In my last e-mail update, I talked about the House Democrats’ transportation revenue package – House Bills 1954, 1955 and 1956. The plan would raise the state gas tax by 10.5 cents (6 cents in August of this year and 4.5 cents in July 2014), in addition to various fees, to generate nearly $10 billion for transportation projects around the state. This package passed the House, where I voted against it, and later died in the Senate. The poll results from my last e-mail update showed that 74 percent of you also opposed a 10.5-cent increase in the state gas tax. This issue will be front and center in 2014.
I understand our state has maintenance and infrastructure needs, however, this is not the right package. We also need more accountability and reforms in our transportation system before we put more money into it. I have also heard from many struggling families and employers who simply cannot afford more at the pump right now. Please keep in mind the Legislature already passed a $8.8 million 2013-15 transportation budget earlier this year — $5.2 billion for capital projects and $3.6 billion for operating programs. The new transportation revenue package would be on top of the transportation budget.
My new leadership role
As you may know, I was elected leader of the Washington House Republicans on April 27. It is not a position that was on my bucket list, but sometimes things in life are more about timing than planning. When 42 of my Republican state representatives came to me and said they trusted me, I wanted to be there for them.
After taking the leadership position, I soon found myself in the role of facilitator between House Democrats, the Senate Majority Coalition Caucus and the governor’s office. It was an interesting experience and one I learned a lot from. I always come to the negotiating table with a set of principles and the best interests of my communities in mind, but I am also pragmatic. I saw a clear need to bring state lawmakers together to discuss things we agreed on – and what we disagreed on. It was not always easy, but it was always constructive. My office became a neutral venue for open discussions and consensus from all sides. Some people even started to refer to my office as Switzerland – sans the view of the Alps, of course. It was an honor to play this role and be central to solutions for our state. Here is how one reporter from Spokane described it:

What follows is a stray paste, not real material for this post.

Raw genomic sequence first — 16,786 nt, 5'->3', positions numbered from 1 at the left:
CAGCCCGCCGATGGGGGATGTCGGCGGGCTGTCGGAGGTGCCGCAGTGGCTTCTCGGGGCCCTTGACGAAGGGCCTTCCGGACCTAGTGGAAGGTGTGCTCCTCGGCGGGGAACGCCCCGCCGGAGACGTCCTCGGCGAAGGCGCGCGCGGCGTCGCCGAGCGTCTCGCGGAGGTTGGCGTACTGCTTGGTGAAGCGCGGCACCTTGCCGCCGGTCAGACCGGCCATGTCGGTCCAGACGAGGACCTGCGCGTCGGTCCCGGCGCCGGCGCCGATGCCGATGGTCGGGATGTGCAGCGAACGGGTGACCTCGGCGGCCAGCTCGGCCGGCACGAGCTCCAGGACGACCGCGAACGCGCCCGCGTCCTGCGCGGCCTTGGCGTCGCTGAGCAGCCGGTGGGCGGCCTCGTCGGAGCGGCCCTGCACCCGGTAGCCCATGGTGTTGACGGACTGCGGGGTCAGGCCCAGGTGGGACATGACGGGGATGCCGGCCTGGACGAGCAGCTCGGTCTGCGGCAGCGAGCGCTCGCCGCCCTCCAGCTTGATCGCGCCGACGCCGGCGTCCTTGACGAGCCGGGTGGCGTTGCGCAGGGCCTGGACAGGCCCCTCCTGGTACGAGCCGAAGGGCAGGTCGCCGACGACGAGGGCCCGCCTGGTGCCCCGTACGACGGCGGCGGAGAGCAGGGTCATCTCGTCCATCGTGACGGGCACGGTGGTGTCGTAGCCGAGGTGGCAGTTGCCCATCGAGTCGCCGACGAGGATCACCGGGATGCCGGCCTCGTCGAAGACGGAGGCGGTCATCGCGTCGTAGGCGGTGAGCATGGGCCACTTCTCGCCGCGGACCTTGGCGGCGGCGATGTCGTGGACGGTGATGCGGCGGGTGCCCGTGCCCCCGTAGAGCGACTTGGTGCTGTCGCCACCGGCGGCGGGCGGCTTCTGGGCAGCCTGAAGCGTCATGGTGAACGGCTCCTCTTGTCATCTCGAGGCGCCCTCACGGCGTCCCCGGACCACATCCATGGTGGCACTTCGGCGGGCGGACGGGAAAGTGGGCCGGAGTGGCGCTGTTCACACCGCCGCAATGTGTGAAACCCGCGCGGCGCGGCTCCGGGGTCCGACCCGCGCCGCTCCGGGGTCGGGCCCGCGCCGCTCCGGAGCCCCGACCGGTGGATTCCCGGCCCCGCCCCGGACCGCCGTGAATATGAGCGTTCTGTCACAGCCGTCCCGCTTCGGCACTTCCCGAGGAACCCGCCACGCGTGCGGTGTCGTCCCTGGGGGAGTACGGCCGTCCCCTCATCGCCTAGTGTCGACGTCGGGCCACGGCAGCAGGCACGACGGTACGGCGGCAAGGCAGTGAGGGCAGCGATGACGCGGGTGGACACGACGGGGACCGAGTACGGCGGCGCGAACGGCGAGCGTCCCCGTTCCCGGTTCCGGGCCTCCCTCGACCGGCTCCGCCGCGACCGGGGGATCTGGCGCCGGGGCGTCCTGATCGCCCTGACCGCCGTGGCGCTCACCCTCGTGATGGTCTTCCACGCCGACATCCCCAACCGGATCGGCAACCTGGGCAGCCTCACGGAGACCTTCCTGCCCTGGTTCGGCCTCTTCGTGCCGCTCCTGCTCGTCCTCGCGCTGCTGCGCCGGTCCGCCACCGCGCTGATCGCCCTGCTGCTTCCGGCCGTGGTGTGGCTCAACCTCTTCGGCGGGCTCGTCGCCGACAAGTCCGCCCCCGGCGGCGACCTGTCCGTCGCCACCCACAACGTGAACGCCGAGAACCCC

“Negotiations over the $33.6 billion operating budget reportedly improved after House Republicans – who are the Legislature’s enduring minority, sort of like the statehouse version of the Chicago Cubs – got involved. House Republican Leader Dan Kristiansen was described by several as an honest broker in the offers that went back and forth, and Rep. Gary Alexander, their longtime budget maven, was good with details.”
I also appreciate House Democratic Majority Leader Pat Sullivan’s (pictured right) remarks on the House floor Friday where he acknowledged that I helped to pull things back together when it appeared they were falling apart, and that I helped to move the process forward.
Staying in touch
While the legislative sessions are over for the year, please remember I am your full-time state representative year round. My door is always open. Please contact me if I can ever be of assistance. My contact information is below.
In your service,